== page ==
Bill Ford and Indra Nooyi at TED

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Day two of TED featured talks that covered topics from the origins of the universe to a new web-enhanced education model, eradicating polio in the world's poorest countries and the troubled Spider Man show on Broadway. But the program also include talks from some names much more familiar to the ad industry, including Pepsi CEO Indra Nooyi, Ford executive chair Bill Ford, filmmaker Morgan Spurlock and Bill Gates.

Spurlock spoke about his film, POM Wonderful Presents: The Greatest Movie Ever Sold, a postmodern take on brand ubiquity - Spurlock generated funding for the film in exchange for pointed product placement. "I've spent last few years putting myself in situations that are difficult and dangerous," said Spurlock of his previous projects like Supersize Me and his TV show 30 Days which saw him do stints in prison. "But nothing could prepare me for anything as difficult or dangerous as going into the room with these guys,” he said, pointing to a slide with the names of several familiar ad agencies and industry players. Spurlock showed a video of his early pitch sessions that also included some well-known ad industry faces, like Medialink's Michael Kassan and others, all of whom, said Spurlock, backed away from the project. The film's one fatal flaw, he said, was transparency, which ended up being the main point of his TED address. "Transparency is scary, unpredictable, risky," said Spurlock. "When I started talking to these companies they said, yes we want you to tell a story, but we want you to tell our story."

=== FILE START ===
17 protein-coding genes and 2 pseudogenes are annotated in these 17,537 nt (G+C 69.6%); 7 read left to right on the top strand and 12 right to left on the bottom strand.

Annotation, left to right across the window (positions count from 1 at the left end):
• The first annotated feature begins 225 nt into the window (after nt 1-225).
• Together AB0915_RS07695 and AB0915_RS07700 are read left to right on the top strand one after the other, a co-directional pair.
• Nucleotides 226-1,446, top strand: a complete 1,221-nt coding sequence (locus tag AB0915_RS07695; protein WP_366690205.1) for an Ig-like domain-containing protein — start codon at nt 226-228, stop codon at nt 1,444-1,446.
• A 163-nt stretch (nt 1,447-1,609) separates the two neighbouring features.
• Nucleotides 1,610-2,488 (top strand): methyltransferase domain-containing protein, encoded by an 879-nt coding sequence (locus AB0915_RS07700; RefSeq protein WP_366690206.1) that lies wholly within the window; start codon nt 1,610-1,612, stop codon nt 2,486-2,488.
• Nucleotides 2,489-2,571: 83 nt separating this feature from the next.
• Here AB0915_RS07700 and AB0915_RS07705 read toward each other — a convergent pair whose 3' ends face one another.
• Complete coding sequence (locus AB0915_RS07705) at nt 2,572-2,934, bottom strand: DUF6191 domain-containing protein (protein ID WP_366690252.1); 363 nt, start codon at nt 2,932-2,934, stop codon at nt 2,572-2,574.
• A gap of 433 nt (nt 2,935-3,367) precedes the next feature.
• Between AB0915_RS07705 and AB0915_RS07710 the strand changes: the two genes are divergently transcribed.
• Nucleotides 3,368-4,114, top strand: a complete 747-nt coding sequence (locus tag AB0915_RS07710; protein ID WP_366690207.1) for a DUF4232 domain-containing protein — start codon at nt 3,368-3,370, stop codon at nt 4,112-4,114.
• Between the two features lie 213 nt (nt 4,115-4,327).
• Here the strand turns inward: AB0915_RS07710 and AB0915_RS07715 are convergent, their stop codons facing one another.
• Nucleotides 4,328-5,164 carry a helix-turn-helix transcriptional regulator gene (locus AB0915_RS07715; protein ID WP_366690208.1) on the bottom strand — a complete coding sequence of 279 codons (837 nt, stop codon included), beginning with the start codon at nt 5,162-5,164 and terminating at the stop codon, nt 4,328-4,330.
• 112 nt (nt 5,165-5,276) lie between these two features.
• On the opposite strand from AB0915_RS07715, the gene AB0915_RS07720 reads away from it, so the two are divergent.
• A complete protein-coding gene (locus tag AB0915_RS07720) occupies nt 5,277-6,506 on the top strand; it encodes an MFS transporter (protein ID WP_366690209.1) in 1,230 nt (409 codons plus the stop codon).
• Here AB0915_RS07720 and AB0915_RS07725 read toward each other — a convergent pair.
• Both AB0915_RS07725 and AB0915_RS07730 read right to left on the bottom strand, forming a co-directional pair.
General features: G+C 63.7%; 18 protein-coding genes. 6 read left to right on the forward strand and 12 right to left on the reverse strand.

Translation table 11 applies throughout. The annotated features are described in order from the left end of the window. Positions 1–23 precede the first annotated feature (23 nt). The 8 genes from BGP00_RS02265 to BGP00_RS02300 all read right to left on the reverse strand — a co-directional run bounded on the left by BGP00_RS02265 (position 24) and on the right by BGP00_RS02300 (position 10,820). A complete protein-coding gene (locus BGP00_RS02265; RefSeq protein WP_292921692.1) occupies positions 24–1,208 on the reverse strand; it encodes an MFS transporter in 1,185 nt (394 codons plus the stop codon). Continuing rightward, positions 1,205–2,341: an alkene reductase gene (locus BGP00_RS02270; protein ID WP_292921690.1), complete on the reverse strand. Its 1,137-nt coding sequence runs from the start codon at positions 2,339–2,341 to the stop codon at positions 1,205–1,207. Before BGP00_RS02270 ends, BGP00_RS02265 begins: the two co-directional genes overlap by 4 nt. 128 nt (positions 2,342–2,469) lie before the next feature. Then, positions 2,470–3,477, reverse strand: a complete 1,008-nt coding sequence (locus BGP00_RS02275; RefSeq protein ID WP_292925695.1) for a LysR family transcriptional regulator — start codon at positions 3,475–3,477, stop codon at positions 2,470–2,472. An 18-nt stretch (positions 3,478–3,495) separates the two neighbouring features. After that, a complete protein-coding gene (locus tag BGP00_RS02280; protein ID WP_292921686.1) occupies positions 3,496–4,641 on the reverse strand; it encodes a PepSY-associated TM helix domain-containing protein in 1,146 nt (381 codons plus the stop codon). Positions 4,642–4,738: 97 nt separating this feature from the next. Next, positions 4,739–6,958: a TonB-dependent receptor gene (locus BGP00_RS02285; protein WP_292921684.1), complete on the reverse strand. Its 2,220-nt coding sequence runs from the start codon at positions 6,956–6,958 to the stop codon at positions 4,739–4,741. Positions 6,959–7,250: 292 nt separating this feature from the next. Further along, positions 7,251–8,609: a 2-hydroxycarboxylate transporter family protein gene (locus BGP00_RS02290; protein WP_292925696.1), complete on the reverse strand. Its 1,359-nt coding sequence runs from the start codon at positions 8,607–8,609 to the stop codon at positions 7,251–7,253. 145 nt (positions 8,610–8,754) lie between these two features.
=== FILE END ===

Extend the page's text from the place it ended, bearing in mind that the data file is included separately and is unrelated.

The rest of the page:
In the end hundreds of companies turned the filmmaker down and Spurlock said he realized he had to "cut out on my own" and started working with marketers directly, signing on 17 brands including Mini, POM and Jet Blue. According to Spurlock, the risks of transparency have already paid off for brands involved, with the project gaining 900 million media impressions before the film's official release. "If you train your employees to be risk averse they will end up being reward challenged," he said. Spurlock had earlier announced he was selling naming rights for his TED talk; the lucky company that ended up sponsoring it for $7100 - tech company EMC2.

Bill Ford focused on the coming global gridlock crisis and asked Ted goers to help Ford generate solutions. Ford talked about his lifelong dual passions of cars and the environment. "I've worked for Ford for 30 years and more most of those years we've worried about how to sell more cars and trucks. But now I worry about, what if all we do is sell more cars and trucks."

As green auto technology is improving, said Ford, another huge problem is looming - the loss of freedom of mobility due to gridlock. He pointed to stats that forecast that the number of cars on roads will jump from the current number of 800 million to 2-4 billion by 2050. Today, said Ford, the average American spends a week a year in traffic and compared that already depressing number to the situation in growing economies like China, where an average Beijing commute is already five hours. The current transport system, he said, cannot deal with growing human and automotive populations. "Four billion clean cars are still four billion cars," he said. Solutions, he said, must transcend things like more roads and rails and focus on an internet of things approach - "smart roads, smart parking, smart public transit. Integrated systems that use real time data to optimize personal mobility on a massive scale."